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Frequently Asked Questions (FAQs):

Are non-Orthodox visitors welcome?

Yes, absolutely. We are a community made up of both cradleborn Ortho­dox Chris­tians and those who have con­verted to the faith. We are very welcoming to new­com­ers, inquir­ers, relatives and friends, and vis­i­tors. Any­one who wishes to discover ancient Coptic Orthodox Christianity is encouraged to ask questions. Our Fathers will be happy to answer questions about what we do and why.

Perhaps the best way to initiate a visit is to contact us directly. If you would like to attend a service, you may certainly do so. Visitors will find there are many new things to experience in a Coptic Orthodox Church service. Feel free to go at your own pace, ask any questions you want, and know you are most welcome to "come and see."

Following Divine Liturgy, you are invited to join us for an "agape meal", which is a good time to get to know our parish members and meet our priest.

Is there a dress code? 

The general guideline for men and women is to dress appro­pri­ately, mod­estly and respect­fully, as before the liv­ing God. We ask that you not wear shorts, mini-skirts, tank tops, low-cut or strapless dresses (unless cov­ered by a sweater), etc.

Is child care provided?


Each par­ent is respon­si­ble for his or her own child(ren). We encour­age chil­dren to be present in Church for the ser­vices, as we believe this par­tic­i­pa­tion to be part of a child's spir­i­tual development. If your baby or child needs a break, you may take him or her out of the nave until he or she is ready to return. In the meantime, you may follow along with the service on a projection screen.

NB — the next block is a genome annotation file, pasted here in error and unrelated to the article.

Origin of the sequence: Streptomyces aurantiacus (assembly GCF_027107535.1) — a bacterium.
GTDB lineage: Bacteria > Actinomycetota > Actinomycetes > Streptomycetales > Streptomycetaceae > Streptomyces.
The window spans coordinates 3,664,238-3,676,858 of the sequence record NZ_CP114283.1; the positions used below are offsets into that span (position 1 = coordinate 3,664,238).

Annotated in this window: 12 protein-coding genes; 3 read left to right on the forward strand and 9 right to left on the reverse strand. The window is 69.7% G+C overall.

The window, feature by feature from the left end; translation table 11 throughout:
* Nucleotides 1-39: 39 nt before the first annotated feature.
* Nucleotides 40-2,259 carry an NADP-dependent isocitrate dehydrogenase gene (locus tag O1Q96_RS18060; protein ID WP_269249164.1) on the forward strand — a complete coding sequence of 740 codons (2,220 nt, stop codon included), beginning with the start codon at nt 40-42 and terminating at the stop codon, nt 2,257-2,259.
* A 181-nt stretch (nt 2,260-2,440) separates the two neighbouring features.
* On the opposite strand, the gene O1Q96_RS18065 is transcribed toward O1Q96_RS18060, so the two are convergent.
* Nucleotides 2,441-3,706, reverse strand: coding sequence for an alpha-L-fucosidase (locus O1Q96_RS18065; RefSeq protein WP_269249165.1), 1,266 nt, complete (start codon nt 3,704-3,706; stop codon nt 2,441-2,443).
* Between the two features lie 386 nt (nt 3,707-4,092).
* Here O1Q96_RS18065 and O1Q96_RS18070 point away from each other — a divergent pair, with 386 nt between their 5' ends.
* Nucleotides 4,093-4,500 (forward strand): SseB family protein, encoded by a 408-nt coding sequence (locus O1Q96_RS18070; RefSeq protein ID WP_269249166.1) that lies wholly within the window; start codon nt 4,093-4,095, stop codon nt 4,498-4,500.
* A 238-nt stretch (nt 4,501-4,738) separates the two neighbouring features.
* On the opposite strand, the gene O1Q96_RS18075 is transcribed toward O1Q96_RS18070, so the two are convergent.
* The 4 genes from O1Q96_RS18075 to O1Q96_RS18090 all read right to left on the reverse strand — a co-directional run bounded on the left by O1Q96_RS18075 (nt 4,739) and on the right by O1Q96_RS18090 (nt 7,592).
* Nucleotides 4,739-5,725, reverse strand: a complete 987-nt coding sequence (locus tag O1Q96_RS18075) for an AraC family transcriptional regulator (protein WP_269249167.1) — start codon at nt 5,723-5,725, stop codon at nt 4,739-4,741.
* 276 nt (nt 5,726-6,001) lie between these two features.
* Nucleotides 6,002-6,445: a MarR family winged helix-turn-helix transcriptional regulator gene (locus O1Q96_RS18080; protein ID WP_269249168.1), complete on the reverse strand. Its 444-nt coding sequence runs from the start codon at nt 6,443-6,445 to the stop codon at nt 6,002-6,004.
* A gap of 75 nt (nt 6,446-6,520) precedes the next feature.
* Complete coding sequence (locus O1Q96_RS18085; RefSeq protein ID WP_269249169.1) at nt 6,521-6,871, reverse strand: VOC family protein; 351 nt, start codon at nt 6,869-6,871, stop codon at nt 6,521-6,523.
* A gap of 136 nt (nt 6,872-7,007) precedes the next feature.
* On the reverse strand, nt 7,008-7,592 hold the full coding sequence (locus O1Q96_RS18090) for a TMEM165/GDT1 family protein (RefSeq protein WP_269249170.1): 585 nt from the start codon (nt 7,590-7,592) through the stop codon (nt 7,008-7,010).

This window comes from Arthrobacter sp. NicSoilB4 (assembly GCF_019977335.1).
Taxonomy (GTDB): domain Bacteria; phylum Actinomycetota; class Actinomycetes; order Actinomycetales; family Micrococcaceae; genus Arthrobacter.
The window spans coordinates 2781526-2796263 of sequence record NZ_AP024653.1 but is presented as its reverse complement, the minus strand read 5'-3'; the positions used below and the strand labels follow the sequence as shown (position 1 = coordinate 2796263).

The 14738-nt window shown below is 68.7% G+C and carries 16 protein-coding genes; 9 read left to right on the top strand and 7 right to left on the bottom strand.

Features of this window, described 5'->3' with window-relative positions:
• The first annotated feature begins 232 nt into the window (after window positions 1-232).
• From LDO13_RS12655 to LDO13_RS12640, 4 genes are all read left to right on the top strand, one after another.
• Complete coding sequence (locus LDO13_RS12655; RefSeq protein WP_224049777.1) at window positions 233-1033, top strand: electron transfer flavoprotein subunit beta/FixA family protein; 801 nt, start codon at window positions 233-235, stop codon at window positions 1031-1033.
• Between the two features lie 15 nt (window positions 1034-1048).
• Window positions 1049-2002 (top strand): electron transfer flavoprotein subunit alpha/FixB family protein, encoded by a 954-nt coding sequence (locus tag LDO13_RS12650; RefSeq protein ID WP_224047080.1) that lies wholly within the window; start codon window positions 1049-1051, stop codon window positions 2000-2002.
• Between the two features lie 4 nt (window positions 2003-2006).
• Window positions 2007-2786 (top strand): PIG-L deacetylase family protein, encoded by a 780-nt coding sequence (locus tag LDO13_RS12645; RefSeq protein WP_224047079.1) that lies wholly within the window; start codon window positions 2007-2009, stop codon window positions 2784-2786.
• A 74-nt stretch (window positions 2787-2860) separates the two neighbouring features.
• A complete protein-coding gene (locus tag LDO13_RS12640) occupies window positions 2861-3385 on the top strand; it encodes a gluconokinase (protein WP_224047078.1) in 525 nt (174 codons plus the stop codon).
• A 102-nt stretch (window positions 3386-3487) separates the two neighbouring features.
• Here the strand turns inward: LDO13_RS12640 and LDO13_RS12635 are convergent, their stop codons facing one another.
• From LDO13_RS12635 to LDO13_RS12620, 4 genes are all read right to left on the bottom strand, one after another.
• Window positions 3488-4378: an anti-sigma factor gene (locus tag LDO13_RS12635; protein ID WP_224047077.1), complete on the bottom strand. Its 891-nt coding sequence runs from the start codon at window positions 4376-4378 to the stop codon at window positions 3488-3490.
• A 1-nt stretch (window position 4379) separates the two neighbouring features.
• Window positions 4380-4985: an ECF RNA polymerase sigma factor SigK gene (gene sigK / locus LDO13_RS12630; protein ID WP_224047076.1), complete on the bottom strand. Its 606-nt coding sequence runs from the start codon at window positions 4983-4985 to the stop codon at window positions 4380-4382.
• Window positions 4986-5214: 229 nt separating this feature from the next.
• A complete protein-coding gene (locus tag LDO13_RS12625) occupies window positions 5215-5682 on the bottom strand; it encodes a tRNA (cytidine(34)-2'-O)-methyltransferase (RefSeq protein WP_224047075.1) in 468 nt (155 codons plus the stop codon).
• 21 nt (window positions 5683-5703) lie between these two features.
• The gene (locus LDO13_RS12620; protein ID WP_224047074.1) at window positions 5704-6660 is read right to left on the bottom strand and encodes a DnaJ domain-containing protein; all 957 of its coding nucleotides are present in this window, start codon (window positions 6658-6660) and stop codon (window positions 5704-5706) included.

Is Sunday School available? 

Not yet, but we are working hard to have one implemented soon.

Standing or sitting? 

The traditional posture for prayer and wor­ship in the Ortho­dox Church is to stand, as before the King of the uni­verse! In many churches in Egypt, there are no pews in the churches, but rather chairs or benches on the side walls, reserved for the elderly and infirm. In Amer­ica, we build our churches with pews or chairs, so you may sit. However, it is appropriate to stand during the Gospel reading, the Anaphora through the Institutional Narrative, the distribution of Holy Communion, when the priest gives a blessing, and at the Dismissal.

Can non-Orthodox receive the Holy Eucharist? 

The Holy Eucharist in the Orthodox Christian faith is not a mere symbol or memorial reenactment of the Mystical Supper. Rather, it is truly the Body and the Blood of Christ. For this reason, in order for one to partake of Holy Communion one must be a member the Orthodox Church in good standing and be properly prepared to receive the Holy Body and the Precious Blood of our Savior. As a general rule, proper preparation means keeping the fasts of the Church, recent confession (within one month), being at peace with others, and arriving to Divine Services on time. Anyone, however, is welcome to join us in receiv­ing the Eulo­gia (blessed bread), at the end of the Divine Liturgy.

What are Orthodox worship hymns like? 

Between 65-75% of the traditional Coptic Liturgy involves congregational singing. Coptic Christians do not use musical instruments with the exception of the cymbals and triangle, which are used sim­ply to keep musical time. A choir of deacons leads the congregation in harmonious chant. Our hymns are solemn, prayerful and intended to lead the faithful to worship the living God.

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